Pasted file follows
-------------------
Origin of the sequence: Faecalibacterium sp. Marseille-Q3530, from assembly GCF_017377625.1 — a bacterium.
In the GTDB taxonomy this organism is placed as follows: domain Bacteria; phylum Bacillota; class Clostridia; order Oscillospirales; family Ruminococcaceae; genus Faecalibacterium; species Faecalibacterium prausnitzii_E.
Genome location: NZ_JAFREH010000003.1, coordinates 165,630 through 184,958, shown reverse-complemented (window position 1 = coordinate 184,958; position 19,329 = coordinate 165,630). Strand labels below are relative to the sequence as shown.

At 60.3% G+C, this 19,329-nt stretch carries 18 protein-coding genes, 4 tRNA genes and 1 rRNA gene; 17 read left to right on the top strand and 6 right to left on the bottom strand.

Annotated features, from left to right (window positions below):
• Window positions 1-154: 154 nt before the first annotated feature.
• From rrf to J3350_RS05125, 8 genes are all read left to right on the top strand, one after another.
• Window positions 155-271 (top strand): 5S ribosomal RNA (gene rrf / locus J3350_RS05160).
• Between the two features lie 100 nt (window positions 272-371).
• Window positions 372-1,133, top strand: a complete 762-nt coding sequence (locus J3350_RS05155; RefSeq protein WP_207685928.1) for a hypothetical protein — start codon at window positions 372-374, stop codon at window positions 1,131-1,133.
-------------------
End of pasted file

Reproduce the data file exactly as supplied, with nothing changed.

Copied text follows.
Origin of the sequence: Faecalibacterium sp. Marseille-Q3530, from assembly GCF_017377625.1 — a bacterium.
In the GTDB taxonomy this organism is placed as follows: domain Bacteria; phylum Bacillota; class Clostridia; order Oscillospirales; family Ruminococcaceae; genus Faecalibacterium; species Faecalibacterium prausnitzii_E.
Genome location: NZ_JAFREH010000003.1, coordinates 165,630 through 184,958, shown reverse-complemented (window position 1 = coordinate 184,958; position 19,329 = coordinate 165,630). Strand labels below are relative to the sequence as shown.

At 60.3% G+C, this 19,329-nt stretch carries 18 protein-coding genes, 4 tRNA genes and 1 rRNA gene; 17 read left to right on the top strand and 6 right to left on the bottom strand.

Annotated features, from left to right (window positions below):
• Window positions 1-154: 154 nt before the first annotated feature.
• From rrf to J3350_RS05125, 8 genes are all read left to right on the top strand, one after another.
• Window positions 155-271 (top strand): 5S ribosomal RNA (gene rrf / locus J3350_RS05160).
• Between the two features lie 100 nt (window positions 272-371).
• Window positions 372-1,133, top strand: a complete 762-nt coding sequence (locus J3350_RS05155; RefSeq protein WP_207685928.1) for a hypothetical protein — start codon at window positions 372-374, stop codon at window positions 1,131-1,133.